Thinking, Fast and Slow
by Daniel Kahneman
What is 2 + 2? The answer that comes immediately to mind is, of course, 4. What is 17 x 24? We can arrive at the answer, but only after a little work. In our minds, writes psychologist and former Princeton University professor Daniel Kahneman in Thinking, Fast and Slow, there are always two systems at work. System 1 is an intuitive-based “automatic” system that can be summarised as fast thinking. System 2 is an “effortful” system – a slow-thinking system that requires an effort (and some time) for us to arrive at the answer.
While these two systems would seem to be well designed for dealing with the world, in truth, writes Kahneman, the systems create some problems. The reason is that system 1 kicks in when system 2 is more appropriate. Or, to put it another way, our trusted intuition can lead us to the wrong answers and the wrong conclusions.
What’s so bad about our minds?
Steve is mild-mannered and detail-oriented. Is Steve more likely a librarian or a farmer? Most people would answer librarian, and they would be wrong. The mistake, as Kahneman explains, comes from the caricature of a male librarian that we carry in our minds. In truth, as there are a far greater number of men who are farmers, there are more mild-mannered Steves on tractors than behind circulation desks.
Our biases and “heuristics” – the technical term for “rules of thumb” – can cause us to jump to conclusions, right or wrong. “Librarians are mild-mannered” is a heuristic and leads us to the wrong answer. System 2 thinking will be more accurate in many situations, but as Kahneman notes, we think slowly when we are stumped and don’t have a fast answer to jump to – such as when faced with the problem 17 x 24. When an answer easily presents itself to us (“Steve is more likely a librarian”), we rarely take the time to second-guess our intuition. Thus, we make erroneous decisions and draw erroneous conclusions based on shortcuts we didn’t even realise existed.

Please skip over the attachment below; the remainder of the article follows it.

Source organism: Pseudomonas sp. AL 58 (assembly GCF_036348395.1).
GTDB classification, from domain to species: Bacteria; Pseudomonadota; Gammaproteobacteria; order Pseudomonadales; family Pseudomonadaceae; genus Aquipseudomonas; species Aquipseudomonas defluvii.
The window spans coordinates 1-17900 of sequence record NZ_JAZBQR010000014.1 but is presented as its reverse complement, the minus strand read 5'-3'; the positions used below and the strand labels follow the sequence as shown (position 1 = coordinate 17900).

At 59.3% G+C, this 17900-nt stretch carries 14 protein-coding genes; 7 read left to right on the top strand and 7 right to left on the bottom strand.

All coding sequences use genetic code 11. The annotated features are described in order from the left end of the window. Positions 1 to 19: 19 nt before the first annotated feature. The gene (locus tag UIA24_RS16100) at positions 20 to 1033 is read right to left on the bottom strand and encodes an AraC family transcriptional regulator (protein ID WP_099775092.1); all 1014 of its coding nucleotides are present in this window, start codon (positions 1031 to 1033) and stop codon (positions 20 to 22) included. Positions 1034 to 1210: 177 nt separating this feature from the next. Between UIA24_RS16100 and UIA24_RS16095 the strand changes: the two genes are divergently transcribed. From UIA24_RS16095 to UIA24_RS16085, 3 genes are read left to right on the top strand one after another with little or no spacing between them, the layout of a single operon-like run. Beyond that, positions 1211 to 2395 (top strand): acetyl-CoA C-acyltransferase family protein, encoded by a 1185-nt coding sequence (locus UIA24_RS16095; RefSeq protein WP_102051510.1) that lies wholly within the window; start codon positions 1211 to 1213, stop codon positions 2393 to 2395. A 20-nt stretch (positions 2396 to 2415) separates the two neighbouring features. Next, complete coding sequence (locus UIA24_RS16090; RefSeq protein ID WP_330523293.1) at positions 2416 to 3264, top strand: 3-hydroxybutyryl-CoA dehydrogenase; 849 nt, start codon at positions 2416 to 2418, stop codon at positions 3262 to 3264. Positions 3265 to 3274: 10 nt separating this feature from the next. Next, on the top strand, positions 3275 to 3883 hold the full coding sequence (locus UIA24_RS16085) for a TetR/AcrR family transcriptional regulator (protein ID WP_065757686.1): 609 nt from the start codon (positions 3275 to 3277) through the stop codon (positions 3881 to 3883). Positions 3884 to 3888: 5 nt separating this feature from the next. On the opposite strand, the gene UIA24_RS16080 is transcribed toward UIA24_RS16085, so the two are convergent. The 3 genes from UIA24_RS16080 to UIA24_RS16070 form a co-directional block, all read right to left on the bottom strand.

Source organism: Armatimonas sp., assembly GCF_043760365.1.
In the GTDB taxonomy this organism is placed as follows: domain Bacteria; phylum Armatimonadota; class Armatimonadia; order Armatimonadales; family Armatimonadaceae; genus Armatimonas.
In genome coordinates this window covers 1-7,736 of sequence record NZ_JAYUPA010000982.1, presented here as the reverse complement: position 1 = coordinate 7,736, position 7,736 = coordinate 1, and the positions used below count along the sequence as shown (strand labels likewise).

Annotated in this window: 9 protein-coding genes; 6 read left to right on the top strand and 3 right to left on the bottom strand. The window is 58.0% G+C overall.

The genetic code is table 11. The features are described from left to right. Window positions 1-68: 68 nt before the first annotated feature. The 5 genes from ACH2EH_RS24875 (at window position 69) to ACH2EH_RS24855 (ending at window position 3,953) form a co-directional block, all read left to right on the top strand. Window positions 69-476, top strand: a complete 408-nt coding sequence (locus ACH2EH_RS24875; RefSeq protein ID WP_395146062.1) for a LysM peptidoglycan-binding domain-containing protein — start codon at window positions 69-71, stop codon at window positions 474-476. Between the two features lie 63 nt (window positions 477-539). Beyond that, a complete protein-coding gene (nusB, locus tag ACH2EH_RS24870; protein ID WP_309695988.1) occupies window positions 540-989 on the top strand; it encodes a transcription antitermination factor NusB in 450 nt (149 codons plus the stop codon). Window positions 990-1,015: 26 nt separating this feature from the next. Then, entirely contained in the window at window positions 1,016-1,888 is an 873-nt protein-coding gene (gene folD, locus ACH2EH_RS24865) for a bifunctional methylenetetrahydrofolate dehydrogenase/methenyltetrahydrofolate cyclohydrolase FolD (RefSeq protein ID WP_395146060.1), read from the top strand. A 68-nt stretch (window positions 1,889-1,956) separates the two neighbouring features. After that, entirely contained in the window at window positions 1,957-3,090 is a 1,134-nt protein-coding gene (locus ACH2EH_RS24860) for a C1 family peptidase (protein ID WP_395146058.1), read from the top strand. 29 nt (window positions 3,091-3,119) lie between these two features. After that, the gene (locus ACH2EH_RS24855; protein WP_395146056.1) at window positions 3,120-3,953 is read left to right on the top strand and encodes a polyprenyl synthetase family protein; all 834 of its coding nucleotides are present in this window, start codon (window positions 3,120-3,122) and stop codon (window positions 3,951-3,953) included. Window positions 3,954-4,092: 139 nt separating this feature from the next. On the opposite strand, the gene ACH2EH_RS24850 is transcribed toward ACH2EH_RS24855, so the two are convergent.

For example, Kahneman writes, most people believe they have an informed, objective opinion about which are the most important issues facing their nation. In truth, research has shown that people decide which issues are most important based on media coverage. The reason is the “availability heuristic” – the rule of thumb that people attach importance to events that are easily retrieved from memory, in other words, readily available (rather than buried in distant memory). How do those events become available? The answer, of course, is media coverage.
Priming is another phenomenon that can affect our decisions without our knowledge. A person who has recently heard the word “food”, for example, will be “primed” to complete the word SO_P as SOUP and not SOAP. Priming is the reason that ballot questions concerning funding for education get far more support from people who vote in polling stations located in schools.
The marvels of the mind
Of course, fast thinking is not always wrong – and in many cases it’s necessary. As Kahneman explains, recent developments in cognitive and social psychology have also revealed the marvels of intuitive thinking. Kahneman is not arguing that we are making wrong decisions consistently, only that we are far less rational than we believe ourselves to be.
Thinking, Fast and Slow will have readers looking at the world around them, and at their own decisions and opinions, very differently. This is not a fast book to read, however – nor should it be. There is too much to be savoured.